Let's talk about science and money for a bit. Psychologist Scott Barry Kaufmann draws upon new research by Katharina Block, Alyssa Croft, Lucy De Souzaa, and Toni Schmadera published in the Journal of Experimental Social Psychology for his latest article in Scientific American: "Why Don't People Care That Men Don't Care About Caring?".
The new paper by Block, et al, entitled "Do people care if men don't care about caring? The asymmetry in support for changing gender roles" suggests that while many people work toward breaking down barriers against women working in STEM (science, technology, engineering, and mathematics), fewer people concern themselves with the barriers against men pursuing HEED (health, early education, and domestic work) jobs. After they account for what seems to me the obvious reason to encourage women to do STEM but not encourage men to do HEED work ($$$), the authors find other reasons for this disparity:
- People still seem to regard HEED work as "women's work"
- People assume that men aren't interested in jobs that require care
- People assume that men aren't capable of doing work that requires care
- People look down on work involving care, and thus look down on the people doing such work.
However, I want to take a look at the economic angle.
Let's talk about money. Let's be honest and admit that men are judged by how much they earn. It doesn't matter how kind or caring a man is; people will look down on him if he doesn't earn enough.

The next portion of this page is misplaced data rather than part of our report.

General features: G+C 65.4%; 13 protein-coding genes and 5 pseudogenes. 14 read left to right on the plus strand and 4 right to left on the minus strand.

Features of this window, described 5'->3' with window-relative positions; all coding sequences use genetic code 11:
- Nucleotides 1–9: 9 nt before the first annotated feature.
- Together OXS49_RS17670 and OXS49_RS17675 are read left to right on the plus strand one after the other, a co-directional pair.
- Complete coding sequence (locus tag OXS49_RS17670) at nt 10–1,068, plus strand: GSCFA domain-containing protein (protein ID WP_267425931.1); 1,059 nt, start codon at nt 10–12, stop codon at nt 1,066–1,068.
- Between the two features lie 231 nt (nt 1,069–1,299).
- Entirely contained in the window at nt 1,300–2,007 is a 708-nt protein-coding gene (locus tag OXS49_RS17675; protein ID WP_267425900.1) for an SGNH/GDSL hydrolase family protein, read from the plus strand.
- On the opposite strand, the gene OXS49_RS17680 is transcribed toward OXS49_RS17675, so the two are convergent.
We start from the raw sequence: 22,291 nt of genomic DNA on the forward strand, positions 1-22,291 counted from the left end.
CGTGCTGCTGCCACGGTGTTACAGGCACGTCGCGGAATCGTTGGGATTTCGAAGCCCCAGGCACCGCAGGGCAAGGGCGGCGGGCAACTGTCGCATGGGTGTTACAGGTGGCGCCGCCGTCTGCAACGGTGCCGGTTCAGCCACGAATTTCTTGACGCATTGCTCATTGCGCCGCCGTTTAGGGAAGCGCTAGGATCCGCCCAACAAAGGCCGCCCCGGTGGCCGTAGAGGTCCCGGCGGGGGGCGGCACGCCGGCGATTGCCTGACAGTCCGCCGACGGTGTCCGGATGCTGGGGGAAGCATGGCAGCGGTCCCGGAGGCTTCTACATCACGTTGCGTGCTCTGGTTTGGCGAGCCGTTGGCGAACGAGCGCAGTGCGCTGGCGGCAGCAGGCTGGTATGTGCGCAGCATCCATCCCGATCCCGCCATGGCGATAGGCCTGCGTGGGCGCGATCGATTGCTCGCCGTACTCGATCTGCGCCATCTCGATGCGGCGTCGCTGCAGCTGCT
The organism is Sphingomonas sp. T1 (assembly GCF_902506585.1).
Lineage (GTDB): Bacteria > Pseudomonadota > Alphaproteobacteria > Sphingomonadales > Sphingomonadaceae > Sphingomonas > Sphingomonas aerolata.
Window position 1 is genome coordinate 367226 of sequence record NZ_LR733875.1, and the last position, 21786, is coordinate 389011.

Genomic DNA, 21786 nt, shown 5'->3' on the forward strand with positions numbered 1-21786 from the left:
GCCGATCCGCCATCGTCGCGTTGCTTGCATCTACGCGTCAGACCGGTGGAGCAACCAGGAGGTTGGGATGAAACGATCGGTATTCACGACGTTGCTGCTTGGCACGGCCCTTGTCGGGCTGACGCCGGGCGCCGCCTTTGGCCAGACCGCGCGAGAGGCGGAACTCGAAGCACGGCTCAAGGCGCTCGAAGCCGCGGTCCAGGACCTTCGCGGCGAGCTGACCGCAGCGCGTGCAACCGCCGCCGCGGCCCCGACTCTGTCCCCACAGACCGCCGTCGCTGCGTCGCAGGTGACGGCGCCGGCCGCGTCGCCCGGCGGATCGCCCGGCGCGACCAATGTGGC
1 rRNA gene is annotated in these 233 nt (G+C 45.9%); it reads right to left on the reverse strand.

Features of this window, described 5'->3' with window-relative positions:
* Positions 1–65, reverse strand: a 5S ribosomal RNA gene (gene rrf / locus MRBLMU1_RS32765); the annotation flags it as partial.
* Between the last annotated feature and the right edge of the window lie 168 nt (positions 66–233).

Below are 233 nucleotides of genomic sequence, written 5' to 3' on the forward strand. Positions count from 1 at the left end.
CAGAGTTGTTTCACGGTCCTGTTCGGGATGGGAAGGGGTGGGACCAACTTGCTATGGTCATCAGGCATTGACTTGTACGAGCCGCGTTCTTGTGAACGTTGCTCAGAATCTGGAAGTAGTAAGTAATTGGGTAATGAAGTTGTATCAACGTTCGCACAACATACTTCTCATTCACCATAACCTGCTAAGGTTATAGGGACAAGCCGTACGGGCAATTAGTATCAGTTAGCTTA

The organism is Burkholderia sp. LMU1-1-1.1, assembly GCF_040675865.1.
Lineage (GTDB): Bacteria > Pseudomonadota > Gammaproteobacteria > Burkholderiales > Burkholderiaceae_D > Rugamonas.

We have words for men who don't make enough money to support themselves by having their own apartment or house, their own car, etc. We call them "losers", and other less flattering terms. We mock them as subhumans living in their mothers' basements. We tell boys as they grow up that if they don't have a good job, a job with a high salary or high prestige (ideally both), no woman will want them.
Worse, we express our contempt for work requiring care in dollars and cents.
According to the NEA, the 2017-18 National Average Starting Teacher Salary is $39,249. Their website doesn't have more recent stats.
According to PayScale, the gap between the average salary for a licensed practical nurse (LPN) and a software developer is over $25,000
|Licensed Practical Nurse (LPN)||$43,971|
|Registered Nurse (RN)||$63,698|
These numbers don't tell the whole story. A licensed practical nurse must obtain a diploma after a year-long course, pursue additional certifications in skills such as CPR, and be licensed by the state in which they want to practice. The educational and training requirements for registered nurses are more onerous, as are those for teachers.
By way of comparison, a software developer can bullshit their way into a job after a six-week bootcamp or doing a few months (or a couple of years) of pro bono work on various Free/Open Source Software projects if their GitHub profile is sufficiently impressive and they come across as a good "culture fit".
The stakes for nurses and teachers are higher, too. If a nurse makes a mistake, a patient can die. If a teacher isn't good at their job, children don't get the education they need, or are traumatized.
I think it stands to reason that we value STEM jobs more highly than we do HEED work, and it shows in how little we pay people doing these jobs compared to what we pay techies. What does this mean for men, and for encouraging men to do caring work?
Men don't care, and aren't encouraged to care, because our culture values men who make bank. You're not going to make bank as a teacher or nurse, and you sure as hell aren't going to pay off your student loans before you're 40 on what they make. Nor are you going to have an easy time moving out of your parents' house, or even have enough free time and privacy for a sex life not limited to furtive quickies with Rosie Palm.
If encouraging men to care about caring mattered, we would put our money where our mouths are. We would pay teachers more and pay nurses more. We would give them the respect they are due.
Once caring pays, men will care.